Historical Voting Habits of Younger Eligible Voters

Historical Voting Habits of Younger Eligible Voters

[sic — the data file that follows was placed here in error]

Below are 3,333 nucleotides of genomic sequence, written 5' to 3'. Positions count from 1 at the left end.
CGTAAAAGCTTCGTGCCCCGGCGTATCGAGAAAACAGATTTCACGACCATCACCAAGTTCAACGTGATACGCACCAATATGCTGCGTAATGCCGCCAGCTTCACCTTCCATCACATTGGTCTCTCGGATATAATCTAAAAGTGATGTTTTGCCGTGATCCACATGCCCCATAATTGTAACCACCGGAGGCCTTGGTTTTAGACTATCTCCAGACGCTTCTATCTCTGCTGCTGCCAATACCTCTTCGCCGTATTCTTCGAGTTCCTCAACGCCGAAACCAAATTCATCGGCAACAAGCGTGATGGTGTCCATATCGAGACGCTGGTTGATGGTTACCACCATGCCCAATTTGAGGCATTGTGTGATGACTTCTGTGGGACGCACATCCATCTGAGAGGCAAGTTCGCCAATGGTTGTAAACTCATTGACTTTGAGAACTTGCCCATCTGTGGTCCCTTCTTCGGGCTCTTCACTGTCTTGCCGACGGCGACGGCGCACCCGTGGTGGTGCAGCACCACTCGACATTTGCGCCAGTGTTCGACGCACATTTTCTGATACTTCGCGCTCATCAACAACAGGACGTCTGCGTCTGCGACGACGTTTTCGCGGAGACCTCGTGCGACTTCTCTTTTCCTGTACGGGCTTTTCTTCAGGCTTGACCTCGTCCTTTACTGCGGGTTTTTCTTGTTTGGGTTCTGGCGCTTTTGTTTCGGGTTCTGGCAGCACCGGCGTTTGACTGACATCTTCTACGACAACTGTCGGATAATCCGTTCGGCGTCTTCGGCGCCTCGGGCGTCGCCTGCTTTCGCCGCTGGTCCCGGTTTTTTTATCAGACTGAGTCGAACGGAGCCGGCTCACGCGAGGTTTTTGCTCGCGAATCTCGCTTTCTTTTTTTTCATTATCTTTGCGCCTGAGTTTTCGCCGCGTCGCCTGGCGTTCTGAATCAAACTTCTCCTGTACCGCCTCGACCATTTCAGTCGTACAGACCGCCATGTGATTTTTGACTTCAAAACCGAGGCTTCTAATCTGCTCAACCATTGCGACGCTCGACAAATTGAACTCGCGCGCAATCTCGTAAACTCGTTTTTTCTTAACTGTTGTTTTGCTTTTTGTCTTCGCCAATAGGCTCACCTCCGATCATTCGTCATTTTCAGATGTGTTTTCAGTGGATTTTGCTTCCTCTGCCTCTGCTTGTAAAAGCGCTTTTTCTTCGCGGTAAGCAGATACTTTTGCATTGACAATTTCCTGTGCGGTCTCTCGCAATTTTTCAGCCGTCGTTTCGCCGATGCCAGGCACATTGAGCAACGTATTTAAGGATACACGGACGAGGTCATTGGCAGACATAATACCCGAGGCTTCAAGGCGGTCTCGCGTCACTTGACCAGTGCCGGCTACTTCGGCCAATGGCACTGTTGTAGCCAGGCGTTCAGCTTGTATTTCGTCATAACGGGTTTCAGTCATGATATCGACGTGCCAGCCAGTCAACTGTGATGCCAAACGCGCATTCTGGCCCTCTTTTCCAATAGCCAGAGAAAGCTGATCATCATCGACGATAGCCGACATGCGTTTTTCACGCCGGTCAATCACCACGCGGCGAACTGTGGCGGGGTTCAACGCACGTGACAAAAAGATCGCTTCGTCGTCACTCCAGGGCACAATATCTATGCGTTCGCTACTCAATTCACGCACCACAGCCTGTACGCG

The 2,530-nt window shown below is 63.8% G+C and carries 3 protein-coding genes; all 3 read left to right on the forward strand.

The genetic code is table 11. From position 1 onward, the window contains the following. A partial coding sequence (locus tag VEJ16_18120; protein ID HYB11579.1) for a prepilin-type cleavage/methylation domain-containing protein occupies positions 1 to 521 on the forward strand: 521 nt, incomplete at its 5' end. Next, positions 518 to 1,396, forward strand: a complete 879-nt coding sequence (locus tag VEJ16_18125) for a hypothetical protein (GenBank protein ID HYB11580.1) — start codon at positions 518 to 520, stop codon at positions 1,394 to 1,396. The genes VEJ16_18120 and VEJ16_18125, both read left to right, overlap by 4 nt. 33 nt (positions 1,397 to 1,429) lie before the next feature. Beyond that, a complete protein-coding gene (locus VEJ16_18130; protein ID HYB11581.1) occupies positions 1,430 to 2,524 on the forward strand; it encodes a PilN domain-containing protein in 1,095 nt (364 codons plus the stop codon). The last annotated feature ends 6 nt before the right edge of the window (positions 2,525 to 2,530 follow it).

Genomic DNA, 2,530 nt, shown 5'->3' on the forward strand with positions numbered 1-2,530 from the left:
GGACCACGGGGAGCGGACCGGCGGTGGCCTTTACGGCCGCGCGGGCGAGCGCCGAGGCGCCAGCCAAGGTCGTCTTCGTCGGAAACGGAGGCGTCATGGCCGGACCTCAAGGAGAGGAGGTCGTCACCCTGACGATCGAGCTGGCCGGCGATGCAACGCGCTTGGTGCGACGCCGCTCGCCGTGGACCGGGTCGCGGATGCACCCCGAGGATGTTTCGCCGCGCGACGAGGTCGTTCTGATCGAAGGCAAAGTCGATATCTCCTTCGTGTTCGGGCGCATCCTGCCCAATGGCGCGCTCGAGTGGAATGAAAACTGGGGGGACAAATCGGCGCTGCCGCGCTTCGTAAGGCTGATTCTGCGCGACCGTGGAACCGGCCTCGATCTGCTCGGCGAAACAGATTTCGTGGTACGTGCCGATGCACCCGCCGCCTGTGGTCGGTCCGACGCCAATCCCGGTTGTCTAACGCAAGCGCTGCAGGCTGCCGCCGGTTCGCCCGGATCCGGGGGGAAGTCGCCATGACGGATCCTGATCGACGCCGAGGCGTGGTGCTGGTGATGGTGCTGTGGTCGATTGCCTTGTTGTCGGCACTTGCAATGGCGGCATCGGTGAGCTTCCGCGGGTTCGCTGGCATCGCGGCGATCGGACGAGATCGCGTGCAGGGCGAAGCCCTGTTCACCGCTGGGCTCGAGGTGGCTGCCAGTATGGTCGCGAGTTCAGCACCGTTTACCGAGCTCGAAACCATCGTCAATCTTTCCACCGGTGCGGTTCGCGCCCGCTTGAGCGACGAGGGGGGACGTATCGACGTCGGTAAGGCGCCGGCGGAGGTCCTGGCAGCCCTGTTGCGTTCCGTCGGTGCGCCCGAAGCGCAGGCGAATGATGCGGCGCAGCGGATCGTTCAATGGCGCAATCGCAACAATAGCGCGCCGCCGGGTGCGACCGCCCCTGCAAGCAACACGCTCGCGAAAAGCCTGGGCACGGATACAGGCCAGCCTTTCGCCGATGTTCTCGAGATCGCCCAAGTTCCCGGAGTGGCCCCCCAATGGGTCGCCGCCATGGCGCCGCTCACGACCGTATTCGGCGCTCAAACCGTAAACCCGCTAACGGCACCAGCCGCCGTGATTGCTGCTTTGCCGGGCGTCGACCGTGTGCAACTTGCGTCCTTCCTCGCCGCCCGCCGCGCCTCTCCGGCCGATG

All through the 1960s, young people in the United States participated actively in a range of political issues, from pushing civil rights to protesting the Vietnam War. They were especially disturbed by the fact that young men were barred from voting but were being drafted to serve in the military and were dying for their country. In response to these concerns, the Twenty Sixth Amendment to the Constitution was ratified in 1971, lowering the voting age from 21 to 18. Now, more than 40 years later, we can consider the available research and see what happened. Frankly, what is remarkable is what did not happen. First, young voters have not united in any particular political sentiment. We can see in the way the young vote the same divisions in race, ethnicity, and gender that are apparent among older age groups. Second, while the momentum for lowering the voting age came from college campuses, the majority of young voters are not students. Third, and particularly troubling, is their relatively low turnout. The 2012 presidential election, held against the background of President Obama’s reelection bid and continuing global economic decline, did not pique the interest of voters ages 18 to 24. Only 41.2% of them voted, compared to 71.9% of those age 65 and older. What lies behind voter apathy among the young? The popular explanation is that people – especially young people – are alienated from the political system, turned off by the shallowness and negativity of candidates and campaigns. However, young people do vote as they age. Other explanations for the lower turnout among the young seem more plausible. First, the United States is virtually alone in requiring citizens to vote twice, in effect. They must first register to vote, often a time when issues are not on the front burner and candidates haven’t even declared. Second, though citizens in the United States tend to be more active in politics at the community level than those in other countries, young people often feel unmoved by local issues such as public school financing. Additionally, trends in voter turn out for local and/or state elections can be even lower when compared to national trends for presidential elections. Take the recent mayoral election in Atlanta. Many have speculated voter turnout to be around 20% in Fulton County. Further stratified by demographics like race, ethnicity, and age and the percentages are even lower for minorities and young people. Conversely, the midterm elections witnessed a surge in voter turnout that had not been seen in decades. According to Politically Georgia, about 57% of registered voters cast ballots in the midterm election. That equates to 3.9 million out of 6.7 million registered voters voted in Tuesday election (per the secretary of state records). Let’s discuss. 1. How often do you vote? Explain your position for voting (i.e. do you feel a responsibility to vote or do you believe in the impact that voting has on your community). 2. If you do not vote, what accounts for your apathy? Are you too busy to register? Are community issues uninteresting to you? 3. Do you think voter apathy is a serious social problem? Explain why you agree or disagree. 4. What might be done to increase voter participation in your age group and community?